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Two Keys to Osaka's AO Title Defense

By Richard Pagliaro | Thursday, January 13, 2022

Naomi Osaka is the queen of first-strike tennis.

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If Osaka is to successfully defend her Australian Open title, she'll needed to excel in two key areas: First serve and first week.

Osaka, who has won two of the last three Australian Open titles, opens against Camilia Osorio. A third-round test could pit Osaka against either Olympic gold-medal champion Belinda Bencic, who has beaten the Japanese three times in four meetings, or former Roland Garros semifinalist Amanda Anisimova.

The tennis world is buzzing about potential AO fourth-round blockbuster battle between world No. 1 Ash Barty and former No. 1 Osaka if both women get there.

The question remains is Osaka, who withdrew from the Melbourne Summer Set semifinals due to an abdominal injury, fully healthy and fit enough to defend?

ESPN analysts Pam Shriver and Brad Gilbert say Osaka is clearly a contender and will be an even bigger one if she beats Barty to get through week one.

"She has to be talked about as a contender in this era of women's tennis, for sure," Shriver told the media in a Zoom call to promote ESPN's Australian Open coverage starting Sunday at 7 p.m. Eastern time on ESPN. "Barty is an established No. 1 and she's playing in her home country, but Osaka certainly has to be in your group.

"I feel like she's had enough of a pause from that disaster of a loss to Fernandez that started Fernandez' roll through to the finals when Osaka had the meltdown and just said what you paraphrased, I think she's had a long enough time to reset, this many months. While I don't think she's in the same condition that she was when she was winning her two US Opens and even a year ago, she's not in the same shape, she can, like Serena, I think, over a course of two weeks, she can play her way into better shape. Not the same confidence as say a year ago, but I'd give her a chance."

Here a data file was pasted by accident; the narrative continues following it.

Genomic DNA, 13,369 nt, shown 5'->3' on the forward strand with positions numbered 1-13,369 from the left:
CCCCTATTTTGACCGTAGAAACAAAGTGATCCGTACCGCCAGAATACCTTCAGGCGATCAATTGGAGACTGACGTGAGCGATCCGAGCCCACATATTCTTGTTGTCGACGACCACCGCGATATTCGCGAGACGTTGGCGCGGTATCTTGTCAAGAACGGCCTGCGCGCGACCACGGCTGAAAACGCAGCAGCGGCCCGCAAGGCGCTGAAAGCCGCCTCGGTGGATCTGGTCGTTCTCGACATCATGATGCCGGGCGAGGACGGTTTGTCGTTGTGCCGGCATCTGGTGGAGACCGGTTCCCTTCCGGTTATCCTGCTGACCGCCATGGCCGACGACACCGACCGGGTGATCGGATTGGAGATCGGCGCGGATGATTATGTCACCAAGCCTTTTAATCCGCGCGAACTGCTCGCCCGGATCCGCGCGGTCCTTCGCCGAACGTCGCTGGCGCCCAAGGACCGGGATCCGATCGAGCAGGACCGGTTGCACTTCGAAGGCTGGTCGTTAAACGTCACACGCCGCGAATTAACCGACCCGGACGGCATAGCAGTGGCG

Tennis Express

Former world No. 4 Gilbert says given Osaka's lack of match play compared to other contenders, her first serve is even more vital because it will empower her to play shorter points if the Melbourne hard courts are playiing fast. Then there's the fact every time Osaka has reached the quarterfinal of a Grand Slam she's gone on to win the title.

"The stomach issue for a tennis player can be of big concern because there's not one shot, potentially if she has tweaked it, that you can fudge around having an abdominal injury," Gilbert said. "If she's okay, 70, 80 percent, it's like two tournaments. 

"But if she can get through the first week, the courts are apparently playing incredibly quick, which will benefit the way she plays. If she can get through the first week, listen, I'd say there's 10 to 15 that can win this tournament, but she's probably in the upper three to four because of the surface and it being quick. But that whole first week for her is crucial and just kind of getting that confidence, and she's had time away, but if she can win three matches in that first week, she could be in position for the second week."

Photo credit: Getty